Giallo ('yellow') is a colour we've seen a lot of lately, thanks to France's gilet gialli, or 'yellow vests'.
But in fact, in Italy the word giallo is rarely out of the headlines.
That's because the word is a byword for a certain type of mystery, thanks to a popular series of detective stories – usually quite short books in the pulp genre, often with unbelievable twists – that were published in the early 20th century between distinctive yellow covers.
Un giallo is still used as shorthand for 'a detective story' today.
A contemporary libro giallo, both literally and figuratively.
But in Italian newspaper-speak, giallo can refer to anything vaguely mysterious: like 'riddle' or 'enigma'. Most often you'll see it accompanying crime stories, particularly when the culprit isn't yet known.
'Vigne Nuovo mystery solved: poisoned by girlfriend with drink and drugs, she's arrested for murder': a recent crime story.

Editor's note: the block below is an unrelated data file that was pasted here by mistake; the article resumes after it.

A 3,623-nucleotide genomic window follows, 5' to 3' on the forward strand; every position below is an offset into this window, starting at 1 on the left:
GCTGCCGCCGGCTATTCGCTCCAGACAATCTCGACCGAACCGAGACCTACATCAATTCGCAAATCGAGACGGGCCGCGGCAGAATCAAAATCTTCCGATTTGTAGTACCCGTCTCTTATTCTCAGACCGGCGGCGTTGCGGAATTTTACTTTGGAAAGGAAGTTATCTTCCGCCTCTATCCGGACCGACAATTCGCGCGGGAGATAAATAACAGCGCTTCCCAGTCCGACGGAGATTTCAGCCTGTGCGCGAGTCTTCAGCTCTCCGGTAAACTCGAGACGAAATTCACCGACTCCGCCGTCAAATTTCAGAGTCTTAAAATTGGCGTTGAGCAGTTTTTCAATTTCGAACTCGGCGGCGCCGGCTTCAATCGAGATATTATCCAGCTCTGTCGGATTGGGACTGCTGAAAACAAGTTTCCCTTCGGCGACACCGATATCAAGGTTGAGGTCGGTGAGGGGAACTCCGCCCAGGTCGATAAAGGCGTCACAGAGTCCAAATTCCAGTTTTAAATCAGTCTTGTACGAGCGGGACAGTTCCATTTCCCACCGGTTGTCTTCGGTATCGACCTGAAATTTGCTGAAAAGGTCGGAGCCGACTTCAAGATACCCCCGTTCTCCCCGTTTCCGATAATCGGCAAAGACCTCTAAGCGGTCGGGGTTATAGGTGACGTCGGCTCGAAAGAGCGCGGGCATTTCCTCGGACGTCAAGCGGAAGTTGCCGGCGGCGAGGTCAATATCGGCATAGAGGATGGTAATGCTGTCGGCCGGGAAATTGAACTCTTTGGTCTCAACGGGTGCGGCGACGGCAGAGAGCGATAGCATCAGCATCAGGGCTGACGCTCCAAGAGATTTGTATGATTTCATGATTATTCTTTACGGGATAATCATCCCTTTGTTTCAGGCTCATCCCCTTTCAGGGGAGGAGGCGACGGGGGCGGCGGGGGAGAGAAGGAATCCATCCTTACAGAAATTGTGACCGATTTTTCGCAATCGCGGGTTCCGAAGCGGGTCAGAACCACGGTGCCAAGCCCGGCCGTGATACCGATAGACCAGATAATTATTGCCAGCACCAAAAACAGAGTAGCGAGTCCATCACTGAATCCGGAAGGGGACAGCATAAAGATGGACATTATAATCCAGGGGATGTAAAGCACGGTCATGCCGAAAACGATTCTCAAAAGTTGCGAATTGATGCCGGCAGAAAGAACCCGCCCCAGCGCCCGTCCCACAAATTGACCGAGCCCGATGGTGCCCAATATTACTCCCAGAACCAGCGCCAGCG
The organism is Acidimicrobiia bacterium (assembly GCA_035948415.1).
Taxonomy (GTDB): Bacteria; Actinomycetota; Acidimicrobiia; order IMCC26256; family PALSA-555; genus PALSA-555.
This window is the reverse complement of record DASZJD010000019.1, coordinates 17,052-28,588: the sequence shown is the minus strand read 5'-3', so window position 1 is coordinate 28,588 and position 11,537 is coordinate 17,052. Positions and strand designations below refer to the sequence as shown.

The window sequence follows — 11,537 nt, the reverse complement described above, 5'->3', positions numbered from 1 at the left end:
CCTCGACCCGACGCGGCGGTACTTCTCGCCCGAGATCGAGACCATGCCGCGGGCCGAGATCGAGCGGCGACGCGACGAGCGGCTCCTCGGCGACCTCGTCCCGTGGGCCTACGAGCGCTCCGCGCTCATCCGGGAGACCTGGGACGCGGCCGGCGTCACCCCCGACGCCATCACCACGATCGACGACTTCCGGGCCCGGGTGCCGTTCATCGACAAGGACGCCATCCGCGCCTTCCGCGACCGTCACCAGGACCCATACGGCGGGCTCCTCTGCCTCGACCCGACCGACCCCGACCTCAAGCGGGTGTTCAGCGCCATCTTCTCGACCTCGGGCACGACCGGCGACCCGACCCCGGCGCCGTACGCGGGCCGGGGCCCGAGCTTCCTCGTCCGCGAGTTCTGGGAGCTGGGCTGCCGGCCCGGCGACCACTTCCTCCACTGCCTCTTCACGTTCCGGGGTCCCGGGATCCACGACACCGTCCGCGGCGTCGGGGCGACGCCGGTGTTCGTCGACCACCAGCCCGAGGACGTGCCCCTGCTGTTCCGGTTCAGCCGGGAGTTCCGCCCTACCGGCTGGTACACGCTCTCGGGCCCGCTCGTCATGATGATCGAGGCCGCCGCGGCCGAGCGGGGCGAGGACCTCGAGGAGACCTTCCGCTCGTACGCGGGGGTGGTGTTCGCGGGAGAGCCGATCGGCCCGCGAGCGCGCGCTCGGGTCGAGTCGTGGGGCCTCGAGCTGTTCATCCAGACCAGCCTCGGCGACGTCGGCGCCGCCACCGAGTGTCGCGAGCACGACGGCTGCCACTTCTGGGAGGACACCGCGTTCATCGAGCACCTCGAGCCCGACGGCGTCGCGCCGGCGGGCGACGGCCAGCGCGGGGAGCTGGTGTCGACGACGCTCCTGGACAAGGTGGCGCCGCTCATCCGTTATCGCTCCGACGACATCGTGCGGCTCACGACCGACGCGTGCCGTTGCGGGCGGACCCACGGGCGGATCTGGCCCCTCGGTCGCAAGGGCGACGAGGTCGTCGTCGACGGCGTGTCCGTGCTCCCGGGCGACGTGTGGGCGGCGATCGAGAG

It's also used to spice up the fairly mundane. Local residents report hearing an unexplained noise? It's un giallo. Sports reporters aren't sure what time a football match starts? Un giallo again.
'Ahead of Lazio-Roma, the time of the derby is a mystery: decision expected today': one recent sports headline.
Headline writers are the people most prone to use the word this way: in everyday speech, you're more likely to hear giallo (pronounced “jial-lo”) in all the places you'd expect it – on a football pitch (un cartellino giallo is a 'yellow card'), inside eggs (il giallo dell'uovo – 'egg yolk') and all over the phone book (le pagine gialle – 'Yellow Pages').
But there's one extra place it turns up: on traffic lights, which for some reason in Italy turn giallo instead of orange or amber.
Do you have a favourite Italian word you'd like us to feature? If so, please email our editor Jessica Phelan with your suggestion.